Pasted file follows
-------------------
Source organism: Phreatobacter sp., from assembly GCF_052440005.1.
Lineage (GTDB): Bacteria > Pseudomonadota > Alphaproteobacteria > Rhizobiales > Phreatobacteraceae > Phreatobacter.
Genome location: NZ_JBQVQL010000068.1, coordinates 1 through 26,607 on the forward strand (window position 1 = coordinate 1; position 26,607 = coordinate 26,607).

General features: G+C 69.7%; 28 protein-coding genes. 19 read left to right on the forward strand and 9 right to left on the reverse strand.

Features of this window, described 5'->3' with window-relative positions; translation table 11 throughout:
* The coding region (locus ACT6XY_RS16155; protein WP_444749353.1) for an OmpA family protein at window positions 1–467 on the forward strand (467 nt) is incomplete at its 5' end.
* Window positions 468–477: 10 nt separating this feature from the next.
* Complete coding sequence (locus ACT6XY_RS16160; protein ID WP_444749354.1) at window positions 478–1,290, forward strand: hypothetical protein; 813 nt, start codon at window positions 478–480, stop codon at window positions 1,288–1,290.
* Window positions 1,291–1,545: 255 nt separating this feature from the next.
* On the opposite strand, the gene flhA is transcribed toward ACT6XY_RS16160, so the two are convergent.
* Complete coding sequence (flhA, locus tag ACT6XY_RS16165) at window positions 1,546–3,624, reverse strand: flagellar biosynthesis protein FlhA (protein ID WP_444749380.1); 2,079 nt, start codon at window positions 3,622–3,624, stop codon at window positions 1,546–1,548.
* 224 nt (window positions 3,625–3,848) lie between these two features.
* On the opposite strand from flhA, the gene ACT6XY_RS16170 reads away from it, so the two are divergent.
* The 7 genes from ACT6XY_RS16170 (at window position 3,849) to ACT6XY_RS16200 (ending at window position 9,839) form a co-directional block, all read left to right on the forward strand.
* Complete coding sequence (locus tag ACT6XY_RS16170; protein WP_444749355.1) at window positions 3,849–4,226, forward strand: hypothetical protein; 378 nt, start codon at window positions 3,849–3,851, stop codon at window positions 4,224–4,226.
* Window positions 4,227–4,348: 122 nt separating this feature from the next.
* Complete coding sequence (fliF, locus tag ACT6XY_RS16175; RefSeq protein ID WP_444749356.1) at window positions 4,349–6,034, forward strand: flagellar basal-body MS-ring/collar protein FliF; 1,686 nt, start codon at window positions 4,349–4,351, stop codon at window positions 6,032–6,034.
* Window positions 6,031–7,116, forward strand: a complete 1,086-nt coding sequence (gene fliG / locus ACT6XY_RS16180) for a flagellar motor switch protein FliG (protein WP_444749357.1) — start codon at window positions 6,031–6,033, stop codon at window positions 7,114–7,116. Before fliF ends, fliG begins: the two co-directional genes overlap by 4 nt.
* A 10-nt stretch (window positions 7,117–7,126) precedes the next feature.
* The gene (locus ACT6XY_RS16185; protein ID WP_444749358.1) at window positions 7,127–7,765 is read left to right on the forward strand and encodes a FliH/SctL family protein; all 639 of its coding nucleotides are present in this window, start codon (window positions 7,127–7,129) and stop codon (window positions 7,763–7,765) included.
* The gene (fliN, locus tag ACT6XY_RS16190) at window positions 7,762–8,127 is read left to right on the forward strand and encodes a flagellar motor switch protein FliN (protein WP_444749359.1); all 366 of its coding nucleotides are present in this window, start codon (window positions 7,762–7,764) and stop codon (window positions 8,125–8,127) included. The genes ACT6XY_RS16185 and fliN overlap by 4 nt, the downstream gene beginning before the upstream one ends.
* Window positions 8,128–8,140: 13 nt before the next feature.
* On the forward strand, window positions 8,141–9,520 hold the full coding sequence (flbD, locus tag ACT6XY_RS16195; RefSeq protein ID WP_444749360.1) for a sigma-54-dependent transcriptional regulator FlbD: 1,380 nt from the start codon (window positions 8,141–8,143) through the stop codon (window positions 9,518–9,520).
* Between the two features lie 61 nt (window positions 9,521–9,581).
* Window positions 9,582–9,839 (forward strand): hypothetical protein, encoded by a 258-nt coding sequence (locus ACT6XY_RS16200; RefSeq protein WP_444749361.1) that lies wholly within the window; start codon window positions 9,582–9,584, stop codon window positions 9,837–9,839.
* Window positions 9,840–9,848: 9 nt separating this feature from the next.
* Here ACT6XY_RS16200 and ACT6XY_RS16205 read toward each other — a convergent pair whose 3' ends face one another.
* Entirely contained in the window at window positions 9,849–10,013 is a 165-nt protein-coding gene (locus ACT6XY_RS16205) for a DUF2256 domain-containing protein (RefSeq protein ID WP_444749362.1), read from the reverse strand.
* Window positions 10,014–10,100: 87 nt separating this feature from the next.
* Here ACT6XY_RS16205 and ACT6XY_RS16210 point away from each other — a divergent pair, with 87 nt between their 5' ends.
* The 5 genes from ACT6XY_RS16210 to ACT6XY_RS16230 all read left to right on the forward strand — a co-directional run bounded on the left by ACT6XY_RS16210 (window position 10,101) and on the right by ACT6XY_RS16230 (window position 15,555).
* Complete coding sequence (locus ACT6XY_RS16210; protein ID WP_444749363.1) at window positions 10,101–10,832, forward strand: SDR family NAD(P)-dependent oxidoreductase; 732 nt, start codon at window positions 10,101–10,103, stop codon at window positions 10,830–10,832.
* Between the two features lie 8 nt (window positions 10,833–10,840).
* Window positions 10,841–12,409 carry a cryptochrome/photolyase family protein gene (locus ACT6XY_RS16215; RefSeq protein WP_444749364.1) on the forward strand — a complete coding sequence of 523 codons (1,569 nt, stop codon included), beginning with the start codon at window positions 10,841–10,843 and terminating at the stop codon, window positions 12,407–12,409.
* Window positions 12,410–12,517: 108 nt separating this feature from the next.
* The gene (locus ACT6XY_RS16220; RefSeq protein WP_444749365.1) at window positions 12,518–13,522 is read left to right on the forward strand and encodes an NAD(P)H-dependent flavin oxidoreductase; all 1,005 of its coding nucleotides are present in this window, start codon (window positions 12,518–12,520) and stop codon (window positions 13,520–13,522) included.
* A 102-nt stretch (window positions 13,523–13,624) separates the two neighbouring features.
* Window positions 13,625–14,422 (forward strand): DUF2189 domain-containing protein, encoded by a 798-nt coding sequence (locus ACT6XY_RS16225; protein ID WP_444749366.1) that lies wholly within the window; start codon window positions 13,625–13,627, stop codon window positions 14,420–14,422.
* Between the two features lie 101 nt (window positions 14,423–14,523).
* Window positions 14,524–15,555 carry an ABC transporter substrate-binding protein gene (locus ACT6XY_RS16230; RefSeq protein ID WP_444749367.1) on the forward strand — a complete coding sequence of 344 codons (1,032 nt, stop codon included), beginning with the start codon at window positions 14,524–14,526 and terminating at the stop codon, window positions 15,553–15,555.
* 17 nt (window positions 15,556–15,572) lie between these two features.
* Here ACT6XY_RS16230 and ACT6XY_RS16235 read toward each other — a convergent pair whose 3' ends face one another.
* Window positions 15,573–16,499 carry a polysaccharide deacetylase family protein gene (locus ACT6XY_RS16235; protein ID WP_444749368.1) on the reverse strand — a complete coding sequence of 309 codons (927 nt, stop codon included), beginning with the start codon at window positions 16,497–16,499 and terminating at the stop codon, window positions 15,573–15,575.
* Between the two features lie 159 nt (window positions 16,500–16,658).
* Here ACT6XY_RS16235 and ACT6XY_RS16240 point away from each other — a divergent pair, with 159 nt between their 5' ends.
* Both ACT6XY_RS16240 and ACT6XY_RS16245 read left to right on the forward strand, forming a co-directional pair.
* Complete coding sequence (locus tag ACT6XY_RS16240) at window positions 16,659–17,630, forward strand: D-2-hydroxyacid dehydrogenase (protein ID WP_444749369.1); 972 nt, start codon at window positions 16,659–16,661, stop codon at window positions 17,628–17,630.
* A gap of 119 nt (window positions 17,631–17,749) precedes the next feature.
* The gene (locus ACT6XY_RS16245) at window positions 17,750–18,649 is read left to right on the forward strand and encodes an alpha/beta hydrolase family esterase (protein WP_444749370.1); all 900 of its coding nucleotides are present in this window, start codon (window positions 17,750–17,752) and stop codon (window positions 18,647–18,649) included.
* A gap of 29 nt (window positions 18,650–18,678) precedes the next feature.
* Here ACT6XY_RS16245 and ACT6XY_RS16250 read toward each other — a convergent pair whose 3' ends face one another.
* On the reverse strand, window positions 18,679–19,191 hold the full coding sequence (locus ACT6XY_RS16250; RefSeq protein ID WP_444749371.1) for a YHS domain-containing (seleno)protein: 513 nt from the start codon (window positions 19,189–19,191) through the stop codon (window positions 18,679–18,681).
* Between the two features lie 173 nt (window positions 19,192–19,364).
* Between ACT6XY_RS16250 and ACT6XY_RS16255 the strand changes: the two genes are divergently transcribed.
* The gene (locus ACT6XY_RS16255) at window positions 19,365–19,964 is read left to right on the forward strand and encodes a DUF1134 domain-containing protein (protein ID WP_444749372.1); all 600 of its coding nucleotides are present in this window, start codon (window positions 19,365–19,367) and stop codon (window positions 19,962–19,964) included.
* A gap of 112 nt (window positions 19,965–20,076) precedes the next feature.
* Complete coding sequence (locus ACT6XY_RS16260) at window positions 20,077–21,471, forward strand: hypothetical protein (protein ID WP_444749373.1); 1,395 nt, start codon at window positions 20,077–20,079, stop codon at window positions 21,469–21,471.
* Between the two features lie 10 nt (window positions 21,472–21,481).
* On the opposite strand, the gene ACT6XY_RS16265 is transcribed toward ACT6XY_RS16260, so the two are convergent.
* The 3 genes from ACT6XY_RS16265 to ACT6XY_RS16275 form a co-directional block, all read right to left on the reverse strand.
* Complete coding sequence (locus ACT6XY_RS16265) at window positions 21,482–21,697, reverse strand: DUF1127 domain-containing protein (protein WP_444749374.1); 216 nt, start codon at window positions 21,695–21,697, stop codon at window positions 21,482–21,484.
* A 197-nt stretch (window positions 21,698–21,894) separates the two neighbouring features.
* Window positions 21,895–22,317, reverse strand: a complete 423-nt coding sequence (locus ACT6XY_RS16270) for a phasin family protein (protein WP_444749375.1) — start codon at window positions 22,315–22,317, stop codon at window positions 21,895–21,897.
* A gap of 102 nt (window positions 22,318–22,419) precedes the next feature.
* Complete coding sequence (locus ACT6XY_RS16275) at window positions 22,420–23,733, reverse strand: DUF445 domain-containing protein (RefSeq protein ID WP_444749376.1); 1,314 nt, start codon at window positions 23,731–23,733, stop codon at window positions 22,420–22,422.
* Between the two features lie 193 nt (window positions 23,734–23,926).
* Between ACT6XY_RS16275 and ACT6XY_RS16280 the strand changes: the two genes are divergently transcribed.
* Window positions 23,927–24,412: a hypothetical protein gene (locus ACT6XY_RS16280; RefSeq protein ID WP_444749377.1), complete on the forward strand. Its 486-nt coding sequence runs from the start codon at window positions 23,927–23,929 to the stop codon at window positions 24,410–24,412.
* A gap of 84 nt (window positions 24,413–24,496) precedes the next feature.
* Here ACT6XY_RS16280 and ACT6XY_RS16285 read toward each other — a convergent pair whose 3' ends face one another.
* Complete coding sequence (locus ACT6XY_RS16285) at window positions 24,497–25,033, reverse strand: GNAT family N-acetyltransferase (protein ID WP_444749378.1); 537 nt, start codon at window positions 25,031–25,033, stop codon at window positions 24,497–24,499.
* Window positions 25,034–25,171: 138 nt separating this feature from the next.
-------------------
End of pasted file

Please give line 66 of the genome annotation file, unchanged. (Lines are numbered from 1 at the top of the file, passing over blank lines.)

* Between the two features lie 193 nt (window positions 23,734–23,926).